Collaborative Commerce (C Commerce) Definition
Collaborative commerce (C-commerce) refers to an effective use of digital technology in harnessing supply chains and distribution channels in order to gain advantage of the global economy. When personnel interaction and employee collaboration occur using the new (digital) technology, collaborative commerce has occurred. Companies that are interested in making the most effective use of situation and resources around them engage in collaborative commerce.
Business partners can also interact with one another using technological platforms that will enhance their efficiency and profitability. Hence, the use of electronic channels to integrate personal interaction and employee collaboration between businesses or in a business is collaborative commerce.
A Little More on What is Collaborative Commerce – C-commerce
In certain cases, the need for business to business interaction arise, this include integration of their employees and collaboration to achieve certain goals. Collaborative commerce (C-commerce) enable businesses optimize their supply and distribution channels using the digital technology. C-commerce entails integration of various business personnel, employees, supply channels and other business techniques so as to make the best use of the global economy. C-commerce is widely used by business partners in enhancing profitability and efficiency. It can be used within the same industry or across different industries, all collaborations and interactions are however executed online.
Example of Collaborative Commerce
If company A specializes in producing beer cans and has been doing this successfully overtime, but recently, company has devised new strategies which are more profitable and more effective in producing beer cans, collaboration or integration can occur between company A and company B.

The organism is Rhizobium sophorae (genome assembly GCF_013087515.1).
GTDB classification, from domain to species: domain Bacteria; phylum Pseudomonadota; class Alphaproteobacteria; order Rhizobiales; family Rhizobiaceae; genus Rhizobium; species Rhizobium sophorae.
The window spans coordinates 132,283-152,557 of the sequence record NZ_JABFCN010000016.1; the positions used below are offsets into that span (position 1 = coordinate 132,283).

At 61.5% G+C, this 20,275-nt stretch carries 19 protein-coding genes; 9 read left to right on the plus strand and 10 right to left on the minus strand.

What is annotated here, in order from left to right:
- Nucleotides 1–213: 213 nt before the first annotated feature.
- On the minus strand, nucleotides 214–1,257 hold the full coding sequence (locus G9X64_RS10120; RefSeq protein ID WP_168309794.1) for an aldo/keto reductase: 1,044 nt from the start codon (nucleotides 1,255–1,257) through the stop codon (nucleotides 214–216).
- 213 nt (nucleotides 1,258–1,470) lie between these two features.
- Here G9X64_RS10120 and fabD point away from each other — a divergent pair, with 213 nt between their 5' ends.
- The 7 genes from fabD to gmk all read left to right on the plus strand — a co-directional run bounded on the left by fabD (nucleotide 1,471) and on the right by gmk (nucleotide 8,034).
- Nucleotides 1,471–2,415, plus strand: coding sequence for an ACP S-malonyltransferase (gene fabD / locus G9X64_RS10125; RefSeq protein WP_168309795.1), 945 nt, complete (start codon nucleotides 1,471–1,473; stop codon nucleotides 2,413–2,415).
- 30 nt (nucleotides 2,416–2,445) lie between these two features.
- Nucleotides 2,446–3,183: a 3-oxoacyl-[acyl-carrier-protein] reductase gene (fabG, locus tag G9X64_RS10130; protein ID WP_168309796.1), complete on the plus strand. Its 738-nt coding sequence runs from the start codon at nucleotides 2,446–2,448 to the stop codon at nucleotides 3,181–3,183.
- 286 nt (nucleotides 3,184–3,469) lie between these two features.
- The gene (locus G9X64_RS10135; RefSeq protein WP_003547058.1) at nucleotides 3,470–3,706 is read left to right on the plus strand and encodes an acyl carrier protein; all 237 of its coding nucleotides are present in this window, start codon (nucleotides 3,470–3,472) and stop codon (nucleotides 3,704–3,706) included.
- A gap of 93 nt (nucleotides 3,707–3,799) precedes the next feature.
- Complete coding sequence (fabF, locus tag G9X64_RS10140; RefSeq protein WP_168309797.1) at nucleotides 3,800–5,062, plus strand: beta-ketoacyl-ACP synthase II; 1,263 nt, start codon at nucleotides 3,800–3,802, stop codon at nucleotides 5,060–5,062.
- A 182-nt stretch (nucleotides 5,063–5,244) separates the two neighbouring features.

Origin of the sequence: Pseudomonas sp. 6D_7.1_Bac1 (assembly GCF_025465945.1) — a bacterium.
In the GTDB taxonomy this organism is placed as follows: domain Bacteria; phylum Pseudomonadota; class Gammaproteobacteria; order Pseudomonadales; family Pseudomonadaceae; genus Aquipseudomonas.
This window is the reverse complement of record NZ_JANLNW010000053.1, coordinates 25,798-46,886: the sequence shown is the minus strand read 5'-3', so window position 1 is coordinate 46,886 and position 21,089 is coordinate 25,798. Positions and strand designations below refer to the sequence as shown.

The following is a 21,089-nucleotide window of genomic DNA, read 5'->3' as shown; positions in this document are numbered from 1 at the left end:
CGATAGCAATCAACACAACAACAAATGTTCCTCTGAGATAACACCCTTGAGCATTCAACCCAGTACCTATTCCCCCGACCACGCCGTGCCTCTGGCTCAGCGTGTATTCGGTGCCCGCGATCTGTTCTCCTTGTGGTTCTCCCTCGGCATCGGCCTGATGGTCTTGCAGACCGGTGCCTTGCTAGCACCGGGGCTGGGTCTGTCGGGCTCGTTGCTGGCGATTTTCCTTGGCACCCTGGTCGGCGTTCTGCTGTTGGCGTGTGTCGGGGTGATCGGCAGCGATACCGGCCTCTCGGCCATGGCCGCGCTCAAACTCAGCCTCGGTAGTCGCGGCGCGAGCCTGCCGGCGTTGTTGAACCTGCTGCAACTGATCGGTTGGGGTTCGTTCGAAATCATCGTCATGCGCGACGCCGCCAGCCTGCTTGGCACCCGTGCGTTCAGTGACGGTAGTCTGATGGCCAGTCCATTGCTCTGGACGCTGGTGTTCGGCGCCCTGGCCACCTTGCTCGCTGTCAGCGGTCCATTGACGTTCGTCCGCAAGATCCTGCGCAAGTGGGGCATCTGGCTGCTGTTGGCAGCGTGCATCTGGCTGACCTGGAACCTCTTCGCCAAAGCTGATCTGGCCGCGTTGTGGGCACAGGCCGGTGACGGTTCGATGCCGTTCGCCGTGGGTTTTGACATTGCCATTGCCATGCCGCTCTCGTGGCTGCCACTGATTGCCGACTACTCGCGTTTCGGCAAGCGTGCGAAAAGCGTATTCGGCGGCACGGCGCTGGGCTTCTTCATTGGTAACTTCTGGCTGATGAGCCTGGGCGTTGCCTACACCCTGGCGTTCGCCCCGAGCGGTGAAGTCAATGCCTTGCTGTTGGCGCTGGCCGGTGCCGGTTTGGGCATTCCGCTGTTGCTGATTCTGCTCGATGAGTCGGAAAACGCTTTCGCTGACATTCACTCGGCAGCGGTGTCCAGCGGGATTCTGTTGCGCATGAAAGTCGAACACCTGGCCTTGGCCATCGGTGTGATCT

The collaboration between these two companies will include the integration of their workforce and interaction between their personnel in producing, marketing and selling these products. Company A that collaborates with company B is then able to make more profits since it no longer produces on its own but collaborates with company B. both companies are now able to produce at a higher margin and reach more customers in little time, making more profits.
References for C Commerce
- https://www.investopedia.com › Investing › Financial Analysis
- en.ecommercewiki.info › E-Commerce Wiki › Fundamentals
Research Article for C Commerce
Factors affecting the adoption level of c–commerce: An empirical study, Chong, A. Y. L., Lin, B., Ooi, K. B., & Raman, M. (2009). Journal of Computer Information Systems, 50(2), 13-22.
An architecture for C–commerce system design, Park, H., & Suh, W. (2003, May). In International Conference on Computational Science and Its Applications (pp. 571-580). Springer, Berlin, Heidelberg.
On Mat ch of Product and Elect roni c Commerce [J], Jian, X. X. C. (2000). NANKAI BUSINESS REVIEW, 4.
The role of technological know-how in c–commerce success, Hartono, E., Holsapple, C. W., & Jin, H. (2011). Decision Support Systems, 51(1), 77-87.
The influences of knowledge exchange on organizational c–commerce success and crisis readiness: The case of the crisis of an automobile manufacturing and …, Wang, W. T., & Hsiao, C. P. (2014). Decision Support Systems, 68, 1-14.
C–Commerce-Die Zukunft von Unternehmensnetzwerken, Schuh, G., Friedli, T., & Kurr, M. (2001). Industrie Management, 17(5), 19-23.
Trust drives c–commerce, Sgarioto, M. S. (2001). Msi, 19(6), 14-14.
Frame of insurance c–commerce [J], ZHANG, L., & ZUO, C. (2002). Computer Engineering and Design, 10.
Ewolucja zintegrowanych systemów wspomagania zarządzania klasy ERP w kierunku C–commerce, Parys, T. (2002). Prace Naukowe/Akademia Ekonomiczna w Katowicach, 113-121.
Collaborative Commerce (C‐commerce), Heisterberg, R. J. (2004). The Internet Encyclopedia.